- name: Run the VM
      qubesos:
        guest: development2
        state: running

You can use the above playbook to create a development2 AppVM with the exact properties you want. The examples page has all the available options documented.

If you are using Qubes, please give it a try, and tell us how can we improve your experience of maintaining the system with Ansible. You can provide feedback in a Github issue or talk directly in the #qubes IRC channel.

vcrpy for web related tests

Couple of weeks ago, Jen pointed me to vcrpy. This is a Python implementation of Ruby’s library with same name.

What is vcrpy?

It is a Python module which helps to write faster and simple tests involving HTTP requests. It records all the HTTP interactions in plain text files (by default in a YAML file). This helps to write deterministic tests, and also to run them in offline.

It works well with the following Python modules.

  • requests
  • aiohttp
  • urllib3
  • tornado
  • urllib2
  • boto3

Usage example

Let us take a very simple test case.

import unittest
import requests

class TestExample(unittest.TestCase):

    def test_httpget(self):
        r = requests.get("https://httpbin.org/get?name=vcrpy&lang=Python")
        self.assertEqual(r.status_code, 200)
        data = r.json()
        self.assertEqual(data["args"]["name"], "vcrpy")
        self.assertEqual(data["args"]["lang"], "Python")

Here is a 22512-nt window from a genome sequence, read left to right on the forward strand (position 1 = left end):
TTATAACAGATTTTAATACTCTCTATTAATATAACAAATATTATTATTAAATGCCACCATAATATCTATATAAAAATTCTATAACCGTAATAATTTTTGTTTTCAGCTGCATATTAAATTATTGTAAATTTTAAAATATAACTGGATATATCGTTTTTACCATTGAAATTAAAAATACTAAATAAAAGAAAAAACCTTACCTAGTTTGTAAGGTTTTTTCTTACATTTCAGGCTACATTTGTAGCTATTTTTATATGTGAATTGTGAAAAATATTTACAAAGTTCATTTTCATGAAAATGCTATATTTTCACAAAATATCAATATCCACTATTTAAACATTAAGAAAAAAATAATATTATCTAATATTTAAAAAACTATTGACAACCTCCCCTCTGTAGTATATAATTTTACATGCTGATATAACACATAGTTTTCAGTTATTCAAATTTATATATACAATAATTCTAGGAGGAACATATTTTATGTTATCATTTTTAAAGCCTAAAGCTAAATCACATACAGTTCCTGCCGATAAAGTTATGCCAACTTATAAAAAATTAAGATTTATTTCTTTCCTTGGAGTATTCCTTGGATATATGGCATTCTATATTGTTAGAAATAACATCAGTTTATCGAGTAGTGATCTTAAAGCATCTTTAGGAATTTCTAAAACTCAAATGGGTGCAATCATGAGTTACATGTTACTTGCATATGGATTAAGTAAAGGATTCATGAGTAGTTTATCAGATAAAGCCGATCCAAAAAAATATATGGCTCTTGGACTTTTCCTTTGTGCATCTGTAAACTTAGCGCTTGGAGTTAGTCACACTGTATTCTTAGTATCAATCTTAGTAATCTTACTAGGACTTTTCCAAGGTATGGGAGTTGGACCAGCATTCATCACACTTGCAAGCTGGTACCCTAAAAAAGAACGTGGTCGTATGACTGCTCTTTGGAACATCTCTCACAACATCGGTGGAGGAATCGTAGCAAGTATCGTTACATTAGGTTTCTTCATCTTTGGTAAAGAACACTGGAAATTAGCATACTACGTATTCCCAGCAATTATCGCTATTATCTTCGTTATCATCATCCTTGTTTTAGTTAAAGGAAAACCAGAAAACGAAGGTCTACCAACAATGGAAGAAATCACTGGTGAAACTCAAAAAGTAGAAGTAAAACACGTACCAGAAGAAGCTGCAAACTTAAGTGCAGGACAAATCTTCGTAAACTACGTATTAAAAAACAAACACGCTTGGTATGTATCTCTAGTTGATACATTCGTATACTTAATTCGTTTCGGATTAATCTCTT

if __name__ == "__main__":
    unittest.main()

In the above code, we are making a HTTP GET request to the https://httpbin.org site and examining the returned JSON data. Running the test takes around 1.75 seconds in my computer.

$ python test_all.py
.
------------------------------------------------------------------
Ran 1 test in 1.752s

OK

Now, we can add vcrpy to this project.

import unittest
import vcr
import requests

class TestExample(unittest.TestCase):

    @vcr.use_cassette("test-httpget.yml")
    def test_httpget(self):
        r = requests.get("https://httpbin.org/get?name=vcrpy&lang=Python")
        self.assertEqual(r.status_code, 200)
        data = r.json()
        self.assertEqual(data["args"]["name"], "vcrpy")
        self.assertEqual(data["args"]["lang"], "Python")

if __name__ == "__main__":
    unittest.main()

We imported vcr module, and added a decorator vcr.use_cassette to our test function. Now, when we will execute the test again, vcrpy will record the HTTP call details in the mentioned YAML file, and use the same for the future test runs.

$ python test_all.py
.
------------------------------------------------------------------
Ran 1 test in 0.016s

OK

You all can also notice the time taken to run the test, around 0.2 second.

Read the project documentation for all the available options.